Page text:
A. Edersheim, Life and Times of Jesus the Messiah (1883); L. E. Toombs, IDB, Vol. 1 A-D, 365, 366 (1962).
International Standard Bible Encyclopedia (1915)
See Weights and Measures.
1. Ordinary Bathing:
Bathing in the ordinary, non-religious sense, public or private, is rarely met with in the Scriptures. We find, however, three exceptional and interesting cases:
(1) that of Pharaoh’s daughter, resorting to the Nile (
(2) that of Bath-sheba, bathing on the house-top (
(3) the curious case mentioned in
2. Bathing Resorts:
The streams and ponds, when available, were the usual resorts for bathing (
3. Greek versus Semitic Ideas:
When we consider that in Palestine six months of the year are rainless, and how scarce and pricelessly valuable water is during most of the year, and in many places all the year round; and when we recall how the Bedouin of today looks on the use of water for cleansing in such times and places of scarcity, viewing it as a wanton waste (see Benzinger, Hebrew. Arch., 108, note), the rigid requirement of it for so many ritual purposes by the Mosaic law is, to say the least, remarkable (see Ablution; Clean; Uncleanness, etc.). Certainly there was a marked contrast between the Greek idea of bathing and that of the Hebrews and Asiatics in general, when they came in contact. But when Greek culture invaded Palestine under (circa 168 BC), it brought Greek ideas and Greek bathing establishments with it; and under Herod (40-44 BC) it was given the right of way and prevailed to no mean degree (see Anecdote of Gamaliel II in Schurer, HJP, II, i, 18, 53).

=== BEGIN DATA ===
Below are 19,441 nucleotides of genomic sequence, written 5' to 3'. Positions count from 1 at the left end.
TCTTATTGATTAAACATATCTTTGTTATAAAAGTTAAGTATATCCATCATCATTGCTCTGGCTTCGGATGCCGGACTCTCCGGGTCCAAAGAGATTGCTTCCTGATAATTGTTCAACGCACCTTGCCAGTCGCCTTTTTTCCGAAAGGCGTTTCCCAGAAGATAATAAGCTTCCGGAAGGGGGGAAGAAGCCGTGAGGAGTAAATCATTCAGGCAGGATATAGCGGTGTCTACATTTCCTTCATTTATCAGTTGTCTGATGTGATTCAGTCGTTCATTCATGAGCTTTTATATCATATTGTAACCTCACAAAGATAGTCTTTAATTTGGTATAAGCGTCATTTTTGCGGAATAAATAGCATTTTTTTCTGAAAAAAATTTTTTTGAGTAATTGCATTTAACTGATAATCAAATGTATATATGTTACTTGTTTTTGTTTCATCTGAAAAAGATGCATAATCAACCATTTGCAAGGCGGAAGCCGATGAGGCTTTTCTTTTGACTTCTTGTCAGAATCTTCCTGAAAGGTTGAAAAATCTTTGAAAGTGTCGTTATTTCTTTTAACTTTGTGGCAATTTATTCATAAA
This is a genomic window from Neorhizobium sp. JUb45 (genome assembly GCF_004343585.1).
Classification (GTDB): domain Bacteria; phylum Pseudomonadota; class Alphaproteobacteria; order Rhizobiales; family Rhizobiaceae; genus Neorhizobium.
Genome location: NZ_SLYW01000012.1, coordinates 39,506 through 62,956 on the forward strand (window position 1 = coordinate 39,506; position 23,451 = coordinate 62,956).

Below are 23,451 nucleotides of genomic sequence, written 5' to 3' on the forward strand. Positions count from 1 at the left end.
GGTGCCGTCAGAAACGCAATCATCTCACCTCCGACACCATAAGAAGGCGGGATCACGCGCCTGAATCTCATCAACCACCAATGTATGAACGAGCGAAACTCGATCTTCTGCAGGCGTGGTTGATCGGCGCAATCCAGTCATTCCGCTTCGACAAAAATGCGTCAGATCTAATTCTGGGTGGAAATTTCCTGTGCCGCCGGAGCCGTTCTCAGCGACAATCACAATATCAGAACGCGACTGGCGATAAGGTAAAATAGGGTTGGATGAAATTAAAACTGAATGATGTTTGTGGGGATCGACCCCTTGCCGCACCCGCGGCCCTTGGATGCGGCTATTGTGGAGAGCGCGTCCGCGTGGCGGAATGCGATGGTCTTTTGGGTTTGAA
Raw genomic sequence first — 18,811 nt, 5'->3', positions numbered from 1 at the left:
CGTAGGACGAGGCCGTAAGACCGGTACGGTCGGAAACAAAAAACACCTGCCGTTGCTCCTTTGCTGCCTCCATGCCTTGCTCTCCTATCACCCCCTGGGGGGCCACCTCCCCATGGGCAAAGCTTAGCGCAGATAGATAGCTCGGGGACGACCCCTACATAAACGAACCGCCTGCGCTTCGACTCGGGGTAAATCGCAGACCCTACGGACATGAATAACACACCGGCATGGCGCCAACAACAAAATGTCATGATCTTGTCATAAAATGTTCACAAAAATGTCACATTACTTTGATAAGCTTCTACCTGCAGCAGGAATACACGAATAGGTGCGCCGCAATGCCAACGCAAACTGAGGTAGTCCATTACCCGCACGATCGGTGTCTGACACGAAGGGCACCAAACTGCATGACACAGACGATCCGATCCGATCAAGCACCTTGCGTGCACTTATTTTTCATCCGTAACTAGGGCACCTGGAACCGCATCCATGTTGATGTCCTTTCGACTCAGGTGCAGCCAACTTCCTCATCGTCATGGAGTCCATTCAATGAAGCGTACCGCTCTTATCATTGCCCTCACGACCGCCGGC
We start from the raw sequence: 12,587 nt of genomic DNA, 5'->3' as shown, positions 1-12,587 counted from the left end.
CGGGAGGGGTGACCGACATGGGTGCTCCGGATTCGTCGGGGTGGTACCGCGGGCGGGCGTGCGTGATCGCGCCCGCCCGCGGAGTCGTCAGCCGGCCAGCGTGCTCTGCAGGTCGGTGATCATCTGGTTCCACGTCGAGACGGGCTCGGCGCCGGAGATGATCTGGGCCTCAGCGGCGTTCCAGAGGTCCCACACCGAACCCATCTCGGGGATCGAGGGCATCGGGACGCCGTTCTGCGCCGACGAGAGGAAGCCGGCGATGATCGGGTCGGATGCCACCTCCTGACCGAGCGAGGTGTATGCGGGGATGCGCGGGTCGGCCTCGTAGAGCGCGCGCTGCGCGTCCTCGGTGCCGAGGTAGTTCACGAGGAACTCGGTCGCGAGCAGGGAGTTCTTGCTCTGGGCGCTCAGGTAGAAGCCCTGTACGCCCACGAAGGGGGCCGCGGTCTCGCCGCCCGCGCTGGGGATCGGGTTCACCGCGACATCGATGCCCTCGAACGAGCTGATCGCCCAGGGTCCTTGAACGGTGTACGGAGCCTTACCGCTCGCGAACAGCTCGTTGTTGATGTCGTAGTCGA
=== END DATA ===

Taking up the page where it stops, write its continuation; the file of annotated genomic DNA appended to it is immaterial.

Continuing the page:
4. Ceremonial Purification:
But "bathing" in the Bible stands chiefly for ritual acts--purification from ceremonial uncleanness, from contact with the dead, with defiled persons or things, with "holy things," i.e. things "devoted," or "under the ban," etc. (see Clean; Uncleanness, etc.). The Hebrew of the does not sharply distinguish between bathing and partial washing-- both are expressed by rahats, and the Revised Version (British and American) rightly renders "wash" instead of "bathe" in some cases. Talmudic usage simply codified custom which had been long in vogue, according to Schurer. But Kennedy grants that the "bath" at last became, even for the laity, "an important factor in the religious life of Israel." We read of daily bathing by the Essenes (Josephus, BJ, II, viii, 5). Then later we find John, the Baptizer, immersing, as the record clearly shows the apostles of Christ did also (
5. Bathing for Health:
George B. Eager